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Byline: BARBARA CORREA Staff Writer

For most bloggers, spending hours on end in front of computer monitors is a hobby -- a kind of high-tech throwback to the days when dads tinkered in the garage to pass a slow weekend.

But a lucky few have managed to turn their Web sites into cash cows that have generated so much revenue they've been able to quit their day jobs for greener pastures online.

Still, aspiring bloggers should take note of the key words ``lucky'' and ``few.'' The odds of actually making a living off a blog or personal Web site are low.

``It's not about making money,'' said Pete Blackshaw, chief marketing officer for BuzzMetrics, a Nielsen company that monitors blog activity. ``For most bloggers, it's their personal journal. The advertising model is against what a lot of bloggers are trying to do.''

Fewer than 1 percent make money

Of the 55 million or so blogs that exist today, Blackshaw said a minuscule fraction -- probably under 1 percent -- actually make money at it.

According to a July report by the Pew Research Center for the People & the Press, making money is the top priority for just 7 percent of all bloggers. The No. 1 reason for blogging was creative expression, followed by documenting personal experiences and staying in touch with people.

Rafat Ali, editor and publisher of, a news site about digital media located in Santa Monica, guesstimates there are about 500 independent bloggers making a living off their Web sites. That does not include people blogging for network sites like Weblogs, Inc. The figure also doesn't include small business owners who sell some of their products online.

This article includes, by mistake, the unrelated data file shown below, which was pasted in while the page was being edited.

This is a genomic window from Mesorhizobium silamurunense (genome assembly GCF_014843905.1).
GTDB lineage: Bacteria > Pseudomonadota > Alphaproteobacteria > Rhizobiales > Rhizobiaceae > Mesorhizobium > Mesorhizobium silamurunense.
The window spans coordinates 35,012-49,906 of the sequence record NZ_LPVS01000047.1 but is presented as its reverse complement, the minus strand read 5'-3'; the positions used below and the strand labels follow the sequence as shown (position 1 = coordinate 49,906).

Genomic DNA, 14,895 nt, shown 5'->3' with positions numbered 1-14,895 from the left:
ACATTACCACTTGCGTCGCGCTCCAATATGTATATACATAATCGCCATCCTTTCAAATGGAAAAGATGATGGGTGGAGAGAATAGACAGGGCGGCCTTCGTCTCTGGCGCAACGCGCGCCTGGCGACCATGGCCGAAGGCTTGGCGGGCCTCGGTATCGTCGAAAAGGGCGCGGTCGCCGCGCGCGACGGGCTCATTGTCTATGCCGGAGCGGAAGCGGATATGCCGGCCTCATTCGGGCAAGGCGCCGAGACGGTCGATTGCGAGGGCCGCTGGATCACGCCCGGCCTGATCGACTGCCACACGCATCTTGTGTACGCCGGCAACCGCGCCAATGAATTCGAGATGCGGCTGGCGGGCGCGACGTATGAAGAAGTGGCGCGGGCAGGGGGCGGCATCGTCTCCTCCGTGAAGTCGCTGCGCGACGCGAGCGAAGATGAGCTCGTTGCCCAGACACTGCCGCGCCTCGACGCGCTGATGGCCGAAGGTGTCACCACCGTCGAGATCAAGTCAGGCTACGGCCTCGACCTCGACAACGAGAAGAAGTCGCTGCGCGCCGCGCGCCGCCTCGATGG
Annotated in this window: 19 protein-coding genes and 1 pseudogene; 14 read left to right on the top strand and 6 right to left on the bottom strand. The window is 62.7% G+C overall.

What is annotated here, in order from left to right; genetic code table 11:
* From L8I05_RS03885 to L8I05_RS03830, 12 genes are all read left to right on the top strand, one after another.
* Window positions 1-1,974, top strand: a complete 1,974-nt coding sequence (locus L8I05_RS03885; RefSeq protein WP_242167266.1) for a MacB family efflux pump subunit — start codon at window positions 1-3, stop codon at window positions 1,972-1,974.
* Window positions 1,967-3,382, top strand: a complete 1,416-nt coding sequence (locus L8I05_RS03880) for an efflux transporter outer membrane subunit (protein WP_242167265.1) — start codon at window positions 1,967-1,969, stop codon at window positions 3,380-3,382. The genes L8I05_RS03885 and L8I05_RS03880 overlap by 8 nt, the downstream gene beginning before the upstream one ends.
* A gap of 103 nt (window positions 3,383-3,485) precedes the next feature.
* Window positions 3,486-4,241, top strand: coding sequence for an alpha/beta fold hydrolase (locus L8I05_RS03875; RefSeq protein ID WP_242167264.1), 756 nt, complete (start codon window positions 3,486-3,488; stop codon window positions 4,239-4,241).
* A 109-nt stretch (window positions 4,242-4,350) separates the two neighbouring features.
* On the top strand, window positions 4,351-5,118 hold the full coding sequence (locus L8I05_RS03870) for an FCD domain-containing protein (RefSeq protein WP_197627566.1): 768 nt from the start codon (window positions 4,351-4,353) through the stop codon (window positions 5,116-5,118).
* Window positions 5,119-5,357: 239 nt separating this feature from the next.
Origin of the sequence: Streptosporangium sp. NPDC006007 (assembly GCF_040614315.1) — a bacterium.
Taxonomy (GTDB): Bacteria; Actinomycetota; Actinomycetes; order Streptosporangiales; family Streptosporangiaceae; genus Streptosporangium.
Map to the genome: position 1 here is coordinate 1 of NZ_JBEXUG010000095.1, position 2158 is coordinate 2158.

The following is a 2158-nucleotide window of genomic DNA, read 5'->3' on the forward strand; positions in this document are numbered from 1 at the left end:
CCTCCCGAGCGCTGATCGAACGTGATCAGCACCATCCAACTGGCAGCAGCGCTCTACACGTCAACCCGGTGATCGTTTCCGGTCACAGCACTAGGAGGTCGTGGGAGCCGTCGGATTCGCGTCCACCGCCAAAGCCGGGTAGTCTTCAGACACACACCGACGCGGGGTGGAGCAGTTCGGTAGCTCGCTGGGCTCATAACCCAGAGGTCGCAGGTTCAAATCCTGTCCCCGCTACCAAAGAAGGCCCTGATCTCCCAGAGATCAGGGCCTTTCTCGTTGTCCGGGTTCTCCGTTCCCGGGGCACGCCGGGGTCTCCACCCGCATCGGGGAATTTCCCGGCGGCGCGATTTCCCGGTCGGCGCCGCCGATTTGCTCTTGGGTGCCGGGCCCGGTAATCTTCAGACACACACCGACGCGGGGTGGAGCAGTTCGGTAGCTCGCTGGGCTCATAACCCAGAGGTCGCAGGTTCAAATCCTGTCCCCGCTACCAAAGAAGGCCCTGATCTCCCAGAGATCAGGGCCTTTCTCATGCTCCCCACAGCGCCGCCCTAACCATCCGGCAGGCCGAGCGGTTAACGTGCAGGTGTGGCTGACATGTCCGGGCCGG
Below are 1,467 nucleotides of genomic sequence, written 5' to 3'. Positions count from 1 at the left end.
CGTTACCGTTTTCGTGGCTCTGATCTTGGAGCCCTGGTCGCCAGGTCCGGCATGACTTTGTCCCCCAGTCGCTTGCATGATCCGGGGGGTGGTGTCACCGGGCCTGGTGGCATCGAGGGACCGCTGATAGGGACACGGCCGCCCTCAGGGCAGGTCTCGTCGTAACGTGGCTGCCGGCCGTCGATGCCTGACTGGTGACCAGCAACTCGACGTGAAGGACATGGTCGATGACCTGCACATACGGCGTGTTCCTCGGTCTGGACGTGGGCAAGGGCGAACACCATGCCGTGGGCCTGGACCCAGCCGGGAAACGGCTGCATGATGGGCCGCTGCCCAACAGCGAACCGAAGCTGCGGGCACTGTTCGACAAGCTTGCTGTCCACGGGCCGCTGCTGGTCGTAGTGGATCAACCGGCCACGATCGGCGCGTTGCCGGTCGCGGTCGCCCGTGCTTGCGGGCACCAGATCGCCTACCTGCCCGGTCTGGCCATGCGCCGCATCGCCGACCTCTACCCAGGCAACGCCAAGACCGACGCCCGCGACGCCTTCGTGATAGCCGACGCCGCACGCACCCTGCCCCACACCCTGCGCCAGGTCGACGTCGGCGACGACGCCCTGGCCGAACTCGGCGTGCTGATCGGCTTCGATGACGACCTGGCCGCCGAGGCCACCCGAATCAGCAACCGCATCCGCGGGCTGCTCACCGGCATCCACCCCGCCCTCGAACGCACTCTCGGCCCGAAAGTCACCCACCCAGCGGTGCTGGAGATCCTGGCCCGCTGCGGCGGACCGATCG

Passion + Devotion = Money

Instead, independent digital entrepreneurs are people who have a specific interest, create a Web site devoted to it, and then slowly transform it into a small business through trial and error.

Take Kyle James.

About five years ago during the holidays, James, a family man who grew up in Van Nuys, reflected on how much he disliked going to the mall to shop. He was looking at a Best Buy Web site, and noticed a space for entering a ``coupon code.''

It piqued his curiosity.

``I found out that a lot of these retailers offer coupon codes,'' James said. ``I saw there weren't too many Web sites that categorize retailers.'' was born. The site lists merchandise by category, then links to coupon or promotion codes and shipping deals, such as free shipping, which can be a strong incentive for buying online. James gets paid a 5 percent to 15 percent commission from the retailer on each sale.

A few years into the project, James started blogging about new retailers, asking for feedback from site visitors, and slowly, word of mouth began building. Finally, James felt he was making enough from the site to quit his day job as a pharmaceutical sales representative for Warner Lambert Co. He won't reveal his monthly income, but says he's making significantly more than he was in sales.

James still hates going to the mall, but he's becoming an extremely savvy online shopper.

He won't buy anything anymore unless it's at a discount. ``After I found out about this, if I shopped online without a coupon I felt gypped. I got kind of addicted.''

Love Thy Topic

Being obsessed with the blog's featured topic helps, says James. His advice for prospective bloggers-for-profit is to write about something you have a passion about.

``Whether it's golf or shopping or arts and crafts, the passion is going to come out in your blog.''

That passion is meant to create a devoted following through word of mouth, key to the success of any online business.

Steve Pavlina hasn't spent a dime to market his personal development Web site, stevepav Instead, he relies on his articles on ``How to Become an Early Riser,'' ``How to Discover Your Life Purpose in About 20 Minutes,'' and ``10 Reasons You Should Never Get a Job'' to attract new viewers to his blog.